Saturday, November 29, 2014

Improving reproductive cloning

Remember when Dolly the sheep was cloned in 1996?  That was the first cloned mammal and everyone freaked out thinking we would be cloning all our pets and even humans within a few years.  Well, nearly 20 years have passed since then and reproductive cloning is still a very difficult and inefficient procedure.  Most cloning has a 1-5% success rate.  Why is that?  Before we can answer that, we need to understand the procedure for reproductive cloning.

Somatic cell nuclear transfer
Our bodies are made up lots of different types of cells – neurons, skeletal muscle, intestinal cells, immune cells, etc.  Despite the different functions and structures of these cells, all of the cells in one organism have the same genome, the same set of genes.  What makes cells unique is that they express different genes at different times, so different proteins are made.  What this means is that the blueprint (DNA) for making a new organism is right there in every cell in your body.

The normal way of making an embryo is by taking half of the genome from a male (in sperm) and half from a female (in the egg) and combining them during fertilization.  In reproductive cloning, you already have a whole genome from any adult cell.  That nucleus from the adult can be inserted into an oocyte (or egg) that has had its DNA removed (“enucleated”).  The egg is necessary because it has lots of nutrients and signals in it that are important for the first few cell divisions during early development.

This process is shown in the diagram below and is called somatic cell nuclear transfer.  In the example, the adult genome is coming from a fibroblast cell and is transferred into an enucleated oocyte.  This is a way to get stem cells (ntES), which can be used for therapeutic purposes, like making more neurons that can be transplanted into someone with Parkinson’s.  Or you could let the cloned cells grow up into an embryo and then into a cloned organism.

Somatic nuclear cell transfer (from

Although it is possible to make cloned organisms using adult donor genomes, the efficiency is much higher when using genomes from embryos.  What happens to the adult genome that prevents it from directing the formation of a new organism?  This problem is addressed in a recent paper by Matoba et al., published in Cell.

Epigenetic changes
Although adult cells should have the same DNA sequences as their embryonic precursors, the genome can be organized differently, which can affect which genes are expressed.  DNA wraps around histone proteins as a way to organize the long DNA chains.  Histones can be modified in such a way that the DNA will wrap around more tightly or more loosely.  For example, if a particular amino acid in histone 3 is trimethylated (three CH3 groups are added), then that makes the DNA pack up closer together, so it is really hard to express those genes.  There are genes that may need to be expressed early on in development, so their histones will be modified to allow for loose packing, but then after they are expressed, they’ll get packed away, so they take up less space.  These kinds of modifications that affect gene expression are called epigenetics.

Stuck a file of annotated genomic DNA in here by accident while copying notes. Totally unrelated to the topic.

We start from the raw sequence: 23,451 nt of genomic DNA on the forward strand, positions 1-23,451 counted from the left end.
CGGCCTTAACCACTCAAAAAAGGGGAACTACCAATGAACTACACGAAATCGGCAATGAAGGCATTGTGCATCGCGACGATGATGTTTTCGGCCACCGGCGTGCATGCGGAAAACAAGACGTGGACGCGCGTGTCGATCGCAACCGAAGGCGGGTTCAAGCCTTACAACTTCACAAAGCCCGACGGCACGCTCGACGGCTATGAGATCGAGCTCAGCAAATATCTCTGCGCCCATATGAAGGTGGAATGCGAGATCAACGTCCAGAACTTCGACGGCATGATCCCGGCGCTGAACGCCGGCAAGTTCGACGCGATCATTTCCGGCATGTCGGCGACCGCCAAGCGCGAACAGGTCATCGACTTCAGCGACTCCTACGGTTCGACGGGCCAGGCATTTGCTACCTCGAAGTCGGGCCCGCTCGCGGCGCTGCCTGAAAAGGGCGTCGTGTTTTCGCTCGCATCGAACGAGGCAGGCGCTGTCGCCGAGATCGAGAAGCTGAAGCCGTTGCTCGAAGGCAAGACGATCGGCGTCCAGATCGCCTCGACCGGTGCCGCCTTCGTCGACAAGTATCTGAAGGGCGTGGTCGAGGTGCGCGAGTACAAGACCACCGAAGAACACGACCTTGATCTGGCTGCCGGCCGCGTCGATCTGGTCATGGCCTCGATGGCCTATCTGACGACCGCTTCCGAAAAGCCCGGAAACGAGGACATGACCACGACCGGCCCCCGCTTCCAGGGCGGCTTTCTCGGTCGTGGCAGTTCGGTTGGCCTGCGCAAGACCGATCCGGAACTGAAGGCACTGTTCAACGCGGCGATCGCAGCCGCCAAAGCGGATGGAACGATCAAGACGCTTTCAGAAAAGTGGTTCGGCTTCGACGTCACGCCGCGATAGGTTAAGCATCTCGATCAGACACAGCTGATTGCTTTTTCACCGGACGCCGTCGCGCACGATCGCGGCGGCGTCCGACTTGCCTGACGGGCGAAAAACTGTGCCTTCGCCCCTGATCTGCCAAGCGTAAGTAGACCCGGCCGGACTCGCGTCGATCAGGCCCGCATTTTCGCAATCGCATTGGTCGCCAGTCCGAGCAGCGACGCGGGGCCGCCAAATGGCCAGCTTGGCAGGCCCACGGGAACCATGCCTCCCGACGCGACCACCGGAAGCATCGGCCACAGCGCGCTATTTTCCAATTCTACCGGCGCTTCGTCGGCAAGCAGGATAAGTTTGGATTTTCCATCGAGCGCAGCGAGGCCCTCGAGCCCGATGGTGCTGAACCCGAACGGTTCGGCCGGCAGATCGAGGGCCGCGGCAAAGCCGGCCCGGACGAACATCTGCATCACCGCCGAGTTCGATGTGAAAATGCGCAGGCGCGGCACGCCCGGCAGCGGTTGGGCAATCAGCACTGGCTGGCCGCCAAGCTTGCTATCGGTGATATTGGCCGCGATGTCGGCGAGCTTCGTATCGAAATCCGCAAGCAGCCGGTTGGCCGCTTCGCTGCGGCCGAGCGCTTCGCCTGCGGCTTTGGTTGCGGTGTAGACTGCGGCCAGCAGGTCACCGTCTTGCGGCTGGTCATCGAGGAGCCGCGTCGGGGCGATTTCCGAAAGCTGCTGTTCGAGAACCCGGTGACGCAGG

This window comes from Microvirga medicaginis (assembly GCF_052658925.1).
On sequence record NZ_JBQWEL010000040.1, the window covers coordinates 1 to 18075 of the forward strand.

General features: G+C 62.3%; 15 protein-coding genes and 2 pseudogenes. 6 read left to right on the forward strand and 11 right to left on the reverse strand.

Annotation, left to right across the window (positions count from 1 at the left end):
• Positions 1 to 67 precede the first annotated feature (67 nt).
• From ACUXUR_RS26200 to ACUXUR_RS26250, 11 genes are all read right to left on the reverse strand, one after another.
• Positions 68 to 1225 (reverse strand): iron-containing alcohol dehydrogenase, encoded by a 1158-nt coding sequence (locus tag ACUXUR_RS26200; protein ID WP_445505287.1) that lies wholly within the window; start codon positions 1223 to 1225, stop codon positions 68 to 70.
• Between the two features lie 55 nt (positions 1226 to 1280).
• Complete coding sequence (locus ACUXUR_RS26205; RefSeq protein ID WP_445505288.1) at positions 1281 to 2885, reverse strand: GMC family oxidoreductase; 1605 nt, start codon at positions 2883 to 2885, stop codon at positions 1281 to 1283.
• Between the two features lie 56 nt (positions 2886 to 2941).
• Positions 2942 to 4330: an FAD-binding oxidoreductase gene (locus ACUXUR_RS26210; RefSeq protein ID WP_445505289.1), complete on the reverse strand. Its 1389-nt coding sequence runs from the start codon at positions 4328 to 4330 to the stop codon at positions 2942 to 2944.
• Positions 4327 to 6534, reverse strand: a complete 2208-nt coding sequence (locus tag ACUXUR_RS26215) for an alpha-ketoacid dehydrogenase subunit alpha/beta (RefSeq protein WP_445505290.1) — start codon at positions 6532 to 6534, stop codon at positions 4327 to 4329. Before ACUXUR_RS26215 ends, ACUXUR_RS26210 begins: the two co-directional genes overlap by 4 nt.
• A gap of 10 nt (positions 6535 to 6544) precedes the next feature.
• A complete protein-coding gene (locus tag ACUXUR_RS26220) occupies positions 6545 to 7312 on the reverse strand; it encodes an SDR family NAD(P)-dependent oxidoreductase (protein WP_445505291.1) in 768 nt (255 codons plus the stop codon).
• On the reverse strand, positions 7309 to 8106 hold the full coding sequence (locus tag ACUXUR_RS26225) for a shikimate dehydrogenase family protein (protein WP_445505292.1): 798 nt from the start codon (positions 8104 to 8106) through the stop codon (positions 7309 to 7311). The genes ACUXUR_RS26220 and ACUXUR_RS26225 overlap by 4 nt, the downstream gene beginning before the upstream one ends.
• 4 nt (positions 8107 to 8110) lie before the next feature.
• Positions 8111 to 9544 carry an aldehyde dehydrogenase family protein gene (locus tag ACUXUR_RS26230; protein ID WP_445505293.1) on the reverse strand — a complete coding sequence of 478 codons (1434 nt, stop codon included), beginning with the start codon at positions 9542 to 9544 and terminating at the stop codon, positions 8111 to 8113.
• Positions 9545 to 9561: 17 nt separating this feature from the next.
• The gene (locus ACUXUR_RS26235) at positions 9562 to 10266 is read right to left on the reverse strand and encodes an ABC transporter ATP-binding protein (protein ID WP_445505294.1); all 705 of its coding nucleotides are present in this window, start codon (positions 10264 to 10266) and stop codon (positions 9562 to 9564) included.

As an analogy, imagine you have had a child, so you have baby clothes, a crib, car seat and toys in your house.  Once that child grows up, you take all those baby things down to the basement.  You still have them, but you will probably never need to use them again, so you can pack them all up and store them so they are out of the way.  It may be hard to access them again, but they are still there.  So a gene that has been packed away into condensed chromatin is still present in a cell, but it is no longer giving instructions for making proteins, unless something comes along and unpacks it.

You can see now the problem with somatic cell nuclear cloning.  The adult cell already has some DNA packed away, so when the genome is put into an oocyte, it may be impossible to express the genes necessary to direct normal development.  In the paper by Matoba et al., they did indeed find that there are more trimethyl modifications (called H3K9me3) in mouse embryos derived from nuclear transfer than embryos from in vitro fertilization (using a sperm and egg).  These regions were associated with decreased gene expression and compact DNA.

Improving efficiency
Now we know one of the problems, but what can researchers do to improve the efficiency of reproductive cloning?  Somehow they need to decrease H3K9me3 modifications in the donor genome.  They do this two ways:

(1) There are too many methylated histones, so the authors injected an enzyme that removes methyl groups into the one-cell embryos.  The embryos expressed more genes and survived throughout development.  70% of these cloned embryos implanted into a surrogate mouse uterus and 8% survived to adulthood.  Those numbers are higher than before, but still not perfect.

(2) They also tried decreasing expression of the enzymes that put on the methyl groups.  This also improved development, so 50% of the embryos made it to later stages of development, but they did not see how many survived to adulthood.

There is an epigenetic barrier for nuclear transfer from adult cells in mouse oocytes.  Presumably a similar problem is preventing cloning in other organisms as well.  It makes sense that an adult cell would have a different pattern of epigenetic modifications than an embryonic genome.  The authors were able to improve cloning efficiency by decreasing the H3K9me3 modification, but there are probably other histone modifications that are also different in adults.  There is still a long way to go before cloning is a reliable procedure, but at least now we have some explanation of why it is so difficult.